Robert Merriman’s diary. After September, Merriman used his diary as a notebook. This is a letter he received on April 5.

Merriman also meets with Samuel Stember and Pierre Lamotte, who apparently are both responsible for the Intendencia, the Brigades supply depot, food store, and mess hall.

Gordon and Begelman

Joe Gordon (Joseph Mendlowitz) and Elias Begelman in the Summer of 1938. Source Randall Photo Collection ALBA 11-0098 Tamiment Library, NYU

Merriman starts dropping many names on us.  Jacobs, Hagileou, Begelman and Miller are all new to the diary.  Hagelos is probably John Hagileou who was the Mess Sergeant.  There are a large number of Millers in the Brigade and this could be anyone.  Elias Begelman will move up in ranks as an officer in the Spring of 1937.

Merriman says he met with Jock Cunningham of the British Battalion and tried to talk with a “Rochefort”.  French writer Christiane Rochefort‘s father was in Spain (all the online sources say “her father joined the International Brigades in Spain”, but never give his name).  Merriman met with Platone and notes the name of a Russian who is transcribed as Millukich.  Merriman met with Walsh who we take to be Joseph Martin Walsh, Jr., who was the head of the NCO School in February, and Walsh talks about Arturo Corona, who was a Cuban who supposedly commanded Company 2 at Jarama.   ALBA has the following on Corona:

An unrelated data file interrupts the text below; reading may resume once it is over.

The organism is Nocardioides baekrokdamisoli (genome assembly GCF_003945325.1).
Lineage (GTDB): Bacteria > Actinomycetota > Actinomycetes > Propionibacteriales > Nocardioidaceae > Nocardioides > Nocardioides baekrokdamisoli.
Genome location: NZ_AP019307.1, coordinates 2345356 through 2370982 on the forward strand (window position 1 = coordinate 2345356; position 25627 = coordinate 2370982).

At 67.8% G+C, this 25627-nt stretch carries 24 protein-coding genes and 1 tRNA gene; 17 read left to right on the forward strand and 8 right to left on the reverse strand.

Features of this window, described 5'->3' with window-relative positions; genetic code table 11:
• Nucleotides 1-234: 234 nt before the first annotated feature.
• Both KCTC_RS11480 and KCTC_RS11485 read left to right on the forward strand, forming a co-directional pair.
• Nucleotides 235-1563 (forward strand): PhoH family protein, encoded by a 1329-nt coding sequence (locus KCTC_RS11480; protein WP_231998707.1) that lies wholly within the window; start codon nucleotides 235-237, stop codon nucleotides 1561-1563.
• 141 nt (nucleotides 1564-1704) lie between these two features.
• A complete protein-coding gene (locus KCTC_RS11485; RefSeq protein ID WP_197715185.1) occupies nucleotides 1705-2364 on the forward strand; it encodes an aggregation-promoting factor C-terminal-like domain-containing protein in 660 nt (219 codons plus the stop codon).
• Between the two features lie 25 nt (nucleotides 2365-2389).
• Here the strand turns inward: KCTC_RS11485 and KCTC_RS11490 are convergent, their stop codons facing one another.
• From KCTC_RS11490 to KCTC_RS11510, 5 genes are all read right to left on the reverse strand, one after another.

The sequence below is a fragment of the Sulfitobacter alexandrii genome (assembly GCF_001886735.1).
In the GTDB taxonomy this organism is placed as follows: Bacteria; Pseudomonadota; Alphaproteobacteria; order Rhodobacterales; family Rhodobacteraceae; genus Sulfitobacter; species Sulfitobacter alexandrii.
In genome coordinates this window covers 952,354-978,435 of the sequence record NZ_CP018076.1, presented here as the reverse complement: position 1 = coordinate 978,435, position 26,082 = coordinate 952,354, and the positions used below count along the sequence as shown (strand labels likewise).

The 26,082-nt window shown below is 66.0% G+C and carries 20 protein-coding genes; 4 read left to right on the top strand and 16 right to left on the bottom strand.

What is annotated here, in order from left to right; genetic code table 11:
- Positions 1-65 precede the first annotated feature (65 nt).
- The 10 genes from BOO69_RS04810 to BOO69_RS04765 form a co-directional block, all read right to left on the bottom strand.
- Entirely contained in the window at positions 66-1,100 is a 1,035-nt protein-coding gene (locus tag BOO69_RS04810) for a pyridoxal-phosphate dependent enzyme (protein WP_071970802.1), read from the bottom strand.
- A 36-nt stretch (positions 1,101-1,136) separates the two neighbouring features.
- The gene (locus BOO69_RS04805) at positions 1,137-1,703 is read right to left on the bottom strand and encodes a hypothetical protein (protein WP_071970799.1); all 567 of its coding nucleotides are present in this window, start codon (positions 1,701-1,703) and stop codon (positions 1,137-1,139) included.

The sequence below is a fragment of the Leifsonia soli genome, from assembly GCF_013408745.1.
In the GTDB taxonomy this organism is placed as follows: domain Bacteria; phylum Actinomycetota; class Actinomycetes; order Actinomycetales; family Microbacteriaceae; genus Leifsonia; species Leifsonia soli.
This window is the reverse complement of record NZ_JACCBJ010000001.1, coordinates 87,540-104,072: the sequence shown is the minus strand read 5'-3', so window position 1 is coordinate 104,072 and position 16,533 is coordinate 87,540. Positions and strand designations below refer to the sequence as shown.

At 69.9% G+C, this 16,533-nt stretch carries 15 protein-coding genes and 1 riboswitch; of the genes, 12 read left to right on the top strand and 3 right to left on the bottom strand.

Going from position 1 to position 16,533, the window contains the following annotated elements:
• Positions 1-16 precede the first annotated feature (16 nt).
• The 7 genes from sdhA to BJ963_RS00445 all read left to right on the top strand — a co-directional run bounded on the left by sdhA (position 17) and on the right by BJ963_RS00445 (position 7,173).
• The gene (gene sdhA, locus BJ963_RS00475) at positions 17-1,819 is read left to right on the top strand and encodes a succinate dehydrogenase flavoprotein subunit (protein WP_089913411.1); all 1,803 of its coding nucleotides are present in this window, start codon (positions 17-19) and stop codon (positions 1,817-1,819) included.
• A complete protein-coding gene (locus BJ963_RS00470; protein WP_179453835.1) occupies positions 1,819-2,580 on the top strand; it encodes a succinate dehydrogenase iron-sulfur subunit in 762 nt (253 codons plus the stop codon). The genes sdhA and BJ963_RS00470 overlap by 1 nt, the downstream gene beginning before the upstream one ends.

Corona, Arturo. Cuban; Student; CP; Sailed January 16, 1937 aboard the Paris; Deserted (?); Had returned by April 1938; Corona was accused of stealing money from a fundraiser for the FALB; Article published in the Daily Worker states he deserted.
Source: Americans.

Merriman as Commander would have displicline cases landing in his lap for the next year and he did not reveal in his diary the details of these cases but just made notes for himself when they occurred.   “Fogarty and fake bills” is similarly cryptic.  Eugene Fogerty was a Canadian who served in the Medical Service.  Michael Petrou got to the bottom of this mystery in his book, Renegades: